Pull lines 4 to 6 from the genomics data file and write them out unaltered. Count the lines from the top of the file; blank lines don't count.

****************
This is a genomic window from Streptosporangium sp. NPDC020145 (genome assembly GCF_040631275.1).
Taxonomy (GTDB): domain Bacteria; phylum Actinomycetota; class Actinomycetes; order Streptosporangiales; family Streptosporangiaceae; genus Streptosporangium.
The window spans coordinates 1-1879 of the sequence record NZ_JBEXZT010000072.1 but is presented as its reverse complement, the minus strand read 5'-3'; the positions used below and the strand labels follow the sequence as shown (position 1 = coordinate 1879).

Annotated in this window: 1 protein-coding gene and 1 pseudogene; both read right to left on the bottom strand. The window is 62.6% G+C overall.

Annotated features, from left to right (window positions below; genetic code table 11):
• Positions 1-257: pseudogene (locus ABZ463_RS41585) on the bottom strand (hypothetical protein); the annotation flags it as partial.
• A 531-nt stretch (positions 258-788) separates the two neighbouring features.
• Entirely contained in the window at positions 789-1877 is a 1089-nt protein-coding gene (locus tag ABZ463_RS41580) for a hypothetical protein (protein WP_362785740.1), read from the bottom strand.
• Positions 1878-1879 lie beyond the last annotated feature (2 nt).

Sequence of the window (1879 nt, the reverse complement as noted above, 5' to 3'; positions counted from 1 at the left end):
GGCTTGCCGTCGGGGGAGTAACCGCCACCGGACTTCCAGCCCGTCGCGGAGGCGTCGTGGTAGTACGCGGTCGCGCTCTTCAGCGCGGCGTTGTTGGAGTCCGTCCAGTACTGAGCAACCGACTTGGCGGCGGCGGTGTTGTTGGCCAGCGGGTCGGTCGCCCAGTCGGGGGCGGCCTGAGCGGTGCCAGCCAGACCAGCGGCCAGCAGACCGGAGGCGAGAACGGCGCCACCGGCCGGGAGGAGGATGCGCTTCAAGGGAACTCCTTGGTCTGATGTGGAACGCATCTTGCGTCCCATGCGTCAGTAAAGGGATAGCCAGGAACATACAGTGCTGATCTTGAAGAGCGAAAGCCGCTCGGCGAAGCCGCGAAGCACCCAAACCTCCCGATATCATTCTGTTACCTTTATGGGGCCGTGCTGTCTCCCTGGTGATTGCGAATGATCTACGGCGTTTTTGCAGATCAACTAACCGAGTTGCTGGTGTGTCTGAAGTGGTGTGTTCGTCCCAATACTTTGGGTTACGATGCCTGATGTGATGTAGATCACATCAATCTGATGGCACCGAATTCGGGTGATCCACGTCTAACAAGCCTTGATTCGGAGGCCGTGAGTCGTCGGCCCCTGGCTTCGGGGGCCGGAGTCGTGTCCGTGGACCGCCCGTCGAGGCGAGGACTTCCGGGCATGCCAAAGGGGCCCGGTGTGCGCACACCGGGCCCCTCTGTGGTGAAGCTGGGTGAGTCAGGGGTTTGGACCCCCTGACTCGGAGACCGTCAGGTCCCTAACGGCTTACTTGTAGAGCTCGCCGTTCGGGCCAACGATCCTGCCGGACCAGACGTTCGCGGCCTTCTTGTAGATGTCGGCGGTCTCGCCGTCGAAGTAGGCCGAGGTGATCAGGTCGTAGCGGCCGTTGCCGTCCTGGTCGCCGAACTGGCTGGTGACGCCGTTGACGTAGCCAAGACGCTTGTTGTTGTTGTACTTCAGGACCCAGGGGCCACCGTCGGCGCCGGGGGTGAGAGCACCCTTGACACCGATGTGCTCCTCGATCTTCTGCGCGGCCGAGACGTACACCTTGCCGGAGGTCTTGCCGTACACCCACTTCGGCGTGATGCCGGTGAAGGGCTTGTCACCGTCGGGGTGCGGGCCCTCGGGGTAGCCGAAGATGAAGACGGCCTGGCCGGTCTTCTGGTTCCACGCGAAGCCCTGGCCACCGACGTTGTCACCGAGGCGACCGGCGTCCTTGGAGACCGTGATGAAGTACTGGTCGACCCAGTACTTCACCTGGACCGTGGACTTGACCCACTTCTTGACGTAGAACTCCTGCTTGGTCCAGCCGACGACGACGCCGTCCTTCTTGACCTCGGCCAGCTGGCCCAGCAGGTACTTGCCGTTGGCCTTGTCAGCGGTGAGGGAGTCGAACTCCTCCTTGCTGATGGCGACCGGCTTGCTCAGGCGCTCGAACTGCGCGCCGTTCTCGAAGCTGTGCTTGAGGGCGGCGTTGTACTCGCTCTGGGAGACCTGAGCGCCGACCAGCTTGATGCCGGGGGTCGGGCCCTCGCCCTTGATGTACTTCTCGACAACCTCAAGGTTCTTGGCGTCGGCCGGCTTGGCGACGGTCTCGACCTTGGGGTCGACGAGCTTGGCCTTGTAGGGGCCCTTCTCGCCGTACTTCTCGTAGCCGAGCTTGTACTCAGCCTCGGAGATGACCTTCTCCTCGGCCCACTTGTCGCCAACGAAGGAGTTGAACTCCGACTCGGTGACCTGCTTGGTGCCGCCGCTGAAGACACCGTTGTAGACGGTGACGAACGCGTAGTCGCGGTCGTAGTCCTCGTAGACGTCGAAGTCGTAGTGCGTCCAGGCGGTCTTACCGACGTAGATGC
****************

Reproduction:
Annotated in this window: 1 protein-coding gene and 1 pseudogene; both read right to left on the bottom strand. The window is 62.6% G+C overall.

Annotated features, from left to right (window positions below; genetic code table 11):
• Positions 1-257: pseudogene (locus ABZ463_RS41585) on the bottom strand (hypothetical protein); the annotation flags it as partial.